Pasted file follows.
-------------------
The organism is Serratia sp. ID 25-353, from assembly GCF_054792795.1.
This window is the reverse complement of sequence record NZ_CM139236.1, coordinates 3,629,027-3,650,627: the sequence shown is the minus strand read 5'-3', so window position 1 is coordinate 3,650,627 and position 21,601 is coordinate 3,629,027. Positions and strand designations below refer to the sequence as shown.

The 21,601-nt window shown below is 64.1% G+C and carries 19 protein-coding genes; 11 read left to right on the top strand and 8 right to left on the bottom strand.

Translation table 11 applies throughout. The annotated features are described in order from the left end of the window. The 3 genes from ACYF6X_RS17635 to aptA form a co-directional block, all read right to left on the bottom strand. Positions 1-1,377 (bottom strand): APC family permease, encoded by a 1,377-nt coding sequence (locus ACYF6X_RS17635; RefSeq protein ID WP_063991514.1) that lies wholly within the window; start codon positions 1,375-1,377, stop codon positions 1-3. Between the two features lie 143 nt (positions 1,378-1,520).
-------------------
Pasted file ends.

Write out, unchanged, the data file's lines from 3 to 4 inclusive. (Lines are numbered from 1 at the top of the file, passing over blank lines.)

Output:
The 21,601-nt window shown below is 64.1% G+C and carries 19 protein-coding genes; 11 read left to right on the top strand and 8 right to left on the bottom strand.

Translation table 11 applies throughout. The annotated features are described in order from the left end of the window. The 3 genes from ACYF6X_RS17635 to aptA form a co-directional block, all read right to left on the bottom strand. Positions 1-1,377 (bottom strand): APC family permease, encoded by a 1,377-nt coding sequence (locus ACYF6X_RS17635; RefSeq protein ID WP_063991514.1) that lies wholly within the window; start codon positions 1,375-1,377, stop codon positions 1-3. Between the two features lie 143 nt (positions 1,378-1,520).